This week I will try to make you fall in love with a poem about a jar. A plain glass jar. But wait – the jar is magic!
I placed a jar in Tennessee,
And round it was, upon a hill.
It made the slovenly wilderness
Surround that hill.
The wilderness rose up to it,
And sprawled around, no longer wild.
The jar was round upon the ground
And tall and of a port in air.
It took dominion everywhere.
The jar was gray and bare.
It did not give of bird or bush,
Like nothing else in Tennessee.
I agree, on first glance it may seem a bit dry. Why would you care about a stupid glass jar? But if you look closer, you will see that this jar changes the wilderness. The word ‘surround’ is key. The wilderness surrounds the hill because it now has something to center round: the jar on top.
In the second stanza the jar’s power increases even further. The wilderness is described to be ‘sprawling around’: it starts adhering to order. In a way, the jar tames the wilderness. However, what really brings this about is not the glass jar itself, but the change it causes in the speaker’s perspective. The grass and bushes do not actively start surrounding the jar, it only looks this way because it gives the speaker something to focus on. This breaking open of reality makes this poem a prime example of Cubism.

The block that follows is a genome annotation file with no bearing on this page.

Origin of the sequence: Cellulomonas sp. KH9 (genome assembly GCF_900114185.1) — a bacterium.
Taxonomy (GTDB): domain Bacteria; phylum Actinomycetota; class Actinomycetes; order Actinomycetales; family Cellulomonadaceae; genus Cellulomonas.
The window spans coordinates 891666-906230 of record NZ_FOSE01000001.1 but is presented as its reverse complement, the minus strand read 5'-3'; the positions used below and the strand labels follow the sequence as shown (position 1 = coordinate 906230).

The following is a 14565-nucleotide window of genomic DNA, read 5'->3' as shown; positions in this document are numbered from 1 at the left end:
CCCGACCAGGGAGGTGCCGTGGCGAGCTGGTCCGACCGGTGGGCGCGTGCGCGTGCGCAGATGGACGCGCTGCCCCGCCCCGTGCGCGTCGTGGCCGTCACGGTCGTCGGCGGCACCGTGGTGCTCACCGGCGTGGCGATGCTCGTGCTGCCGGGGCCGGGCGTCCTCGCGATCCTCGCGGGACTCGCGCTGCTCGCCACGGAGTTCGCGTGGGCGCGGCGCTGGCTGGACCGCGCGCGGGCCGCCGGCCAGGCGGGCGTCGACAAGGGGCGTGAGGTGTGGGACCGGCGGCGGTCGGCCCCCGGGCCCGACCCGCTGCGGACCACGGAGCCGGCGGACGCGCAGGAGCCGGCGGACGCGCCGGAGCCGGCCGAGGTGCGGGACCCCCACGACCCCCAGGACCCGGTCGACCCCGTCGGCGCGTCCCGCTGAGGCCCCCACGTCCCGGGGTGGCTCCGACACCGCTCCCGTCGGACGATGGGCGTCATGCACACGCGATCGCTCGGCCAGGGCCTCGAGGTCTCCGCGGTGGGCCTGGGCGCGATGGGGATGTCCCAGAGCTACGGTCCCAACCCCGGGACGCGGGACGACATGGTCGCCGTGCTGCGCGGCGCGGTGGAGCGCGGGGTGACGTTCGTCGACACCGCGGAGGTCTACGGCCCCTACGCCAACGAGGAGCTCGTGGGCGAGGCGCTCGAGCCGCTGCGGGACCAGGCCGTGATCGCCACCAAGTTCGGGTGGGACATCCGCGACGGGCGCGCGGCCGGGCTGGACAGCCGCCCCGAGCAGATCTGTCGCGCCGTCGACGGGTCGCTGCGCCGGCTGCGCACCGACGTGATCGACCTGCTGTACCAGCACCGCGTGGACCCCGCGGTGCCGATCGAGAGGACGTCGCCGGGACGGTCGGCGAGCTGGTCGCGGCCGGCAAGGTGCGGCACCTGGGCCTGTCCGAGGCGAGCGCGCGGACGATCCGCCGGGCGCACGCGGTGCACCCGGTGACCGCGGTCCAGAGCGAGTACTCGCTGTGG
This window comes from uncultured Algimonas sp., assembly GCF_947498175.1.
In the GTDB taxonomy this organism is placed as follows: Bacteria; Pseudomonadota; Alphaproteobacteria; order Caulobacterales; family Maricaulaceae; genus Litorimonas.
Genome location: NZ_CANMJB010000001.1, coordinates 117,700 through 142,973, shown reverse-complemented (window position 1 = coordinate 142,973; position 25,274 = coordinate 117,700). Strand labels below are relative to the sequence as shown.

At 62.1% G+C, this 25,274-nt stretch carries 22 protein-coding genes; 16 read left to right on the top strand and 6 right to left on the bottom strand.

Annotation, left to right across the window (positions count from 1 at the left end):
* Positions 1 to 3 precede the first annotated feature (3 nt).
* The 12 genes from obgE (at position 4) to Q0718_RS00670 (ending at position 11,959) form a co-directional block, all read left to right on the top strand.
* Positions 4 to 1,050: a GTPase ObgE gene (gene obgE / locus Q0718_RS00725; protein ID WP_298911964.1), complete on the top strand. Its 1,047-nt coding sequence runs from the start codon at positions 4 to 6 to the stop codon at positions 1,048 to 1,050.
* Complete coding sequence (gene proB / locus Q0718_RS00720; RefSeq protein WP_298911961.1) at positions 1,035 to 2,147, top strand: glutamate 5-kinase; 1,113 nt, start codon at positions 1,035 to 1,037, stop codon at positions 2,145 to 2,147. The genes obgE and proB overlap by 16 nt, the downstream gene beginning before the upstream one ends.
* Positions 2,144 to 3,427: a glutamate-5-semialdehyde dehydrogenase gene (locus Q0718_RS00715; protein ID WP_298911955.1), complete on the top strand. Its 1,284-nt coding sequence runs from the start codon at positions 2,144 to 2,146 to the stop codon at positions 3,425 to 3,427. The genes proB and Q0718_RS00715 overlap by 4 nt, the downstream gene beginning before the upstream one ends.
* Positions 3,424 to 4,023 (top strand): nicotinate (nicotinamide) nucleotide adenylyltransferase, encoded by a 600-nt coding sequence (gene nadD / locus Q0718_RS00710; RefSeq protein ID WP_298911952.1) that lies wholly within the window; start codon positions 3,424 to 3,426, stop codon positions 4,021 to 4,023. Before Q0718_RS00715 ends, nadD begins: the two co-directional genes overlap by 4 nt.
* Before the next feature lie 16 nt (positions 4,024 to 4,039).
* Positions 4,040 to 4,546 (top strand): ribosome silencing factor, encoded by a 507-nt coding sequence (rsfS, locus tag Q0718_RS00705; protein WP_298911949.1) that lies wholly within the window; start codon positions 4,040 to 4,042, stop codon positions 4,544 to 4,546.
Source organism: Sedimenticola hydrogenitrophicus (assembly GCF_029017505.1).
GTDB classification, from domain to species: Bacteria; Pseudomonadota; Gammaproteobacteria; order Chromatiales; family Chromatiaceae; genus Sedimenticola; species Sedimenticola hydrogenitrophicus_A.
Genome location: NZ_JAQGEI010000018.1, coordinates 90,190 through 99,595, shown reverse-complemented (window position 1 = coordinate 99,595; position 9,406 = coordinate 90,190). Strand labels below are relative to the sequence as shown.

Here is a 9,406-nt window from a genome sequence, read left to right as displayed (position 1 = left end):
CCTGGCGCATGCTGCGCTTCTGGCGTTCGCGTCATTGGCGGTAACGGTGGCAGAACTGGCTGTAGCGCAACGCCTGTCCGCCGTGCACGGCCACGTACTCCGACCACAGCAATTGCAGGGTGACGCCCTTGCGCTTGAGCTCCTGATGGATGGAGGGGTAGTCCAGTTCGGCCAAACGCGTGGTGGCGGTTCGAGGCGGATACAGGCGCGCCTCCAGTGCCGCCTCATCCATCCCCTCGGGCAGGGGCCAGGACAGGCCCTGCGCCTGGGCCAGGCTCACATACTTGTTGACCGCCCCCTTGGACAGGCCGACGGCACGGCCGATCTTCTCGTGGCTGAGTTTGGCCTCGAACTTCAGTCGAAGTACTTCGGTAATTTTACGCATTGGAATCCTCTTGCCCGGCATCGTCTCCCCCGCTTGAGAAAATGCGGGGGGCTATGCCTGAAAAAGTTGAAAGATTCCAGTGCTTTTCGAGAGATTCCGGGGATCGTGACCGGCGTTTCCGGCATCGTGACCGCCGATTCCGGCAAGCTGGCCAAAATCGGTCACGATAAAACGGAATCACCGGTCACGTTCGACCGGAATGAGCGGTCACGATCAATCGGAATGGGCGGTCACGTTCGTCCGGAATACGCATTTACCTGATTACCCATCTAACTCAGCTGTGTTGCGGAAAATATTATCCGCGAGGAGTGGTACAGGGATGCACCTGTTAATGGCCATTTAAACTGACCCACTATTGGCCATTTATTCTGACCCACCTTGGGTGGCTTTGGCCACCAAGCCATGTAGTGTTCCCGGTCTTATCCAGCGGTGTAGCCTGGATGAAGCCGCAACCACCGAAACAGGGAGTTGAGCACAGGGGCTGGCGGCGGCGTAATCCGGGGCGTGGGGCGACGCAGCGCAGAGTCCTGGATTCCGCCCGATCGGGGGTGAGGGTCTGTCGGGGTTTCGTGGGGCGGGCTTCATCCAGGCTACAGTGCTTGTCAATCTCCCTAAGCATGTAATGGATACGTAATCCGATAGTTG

Beware: here comes the theoretical part.
Cubism is a 20th century avant-garde art movement that originated in painting and sculpture. Its focus lay on the act of seeing, rather than the object that was being seen. Cubist artists tried to include different perspectives in one work of art. For example, in Picasso’s painting, he has combined a side and a front (mainly the eye) view of the girl. They also experimented with different ways to portray time, volume and mass on a flat canvas.
It is mainly this distortion of reality that was adopted in the literary movement of Cubism. You can see in Stevens’ poem that he plays with perspective and perception. The jar does not really disrupt the wilderness, it only looks that way because it changes our perception of it. Stevens ‘breaks open’ reality because he shows us how we look at it, and this is, in my opinion, what makes the poem so remarkable.
What do you think? Do you like the way this poem plays with reality and perception or does it not appeal to you at all? Have you read any other Cubist poetry? Please leave a comment below!
Wallace Stevens (1879 – 1955)
Stevens was an American Modernist poet, who spent most of his life working for an insurance company in Connecticut. His canonical works were written well after he turned 50, which is extraordinary for a poet. Most of his poems are highly philosophical and deal with the relationship between imagination and reality.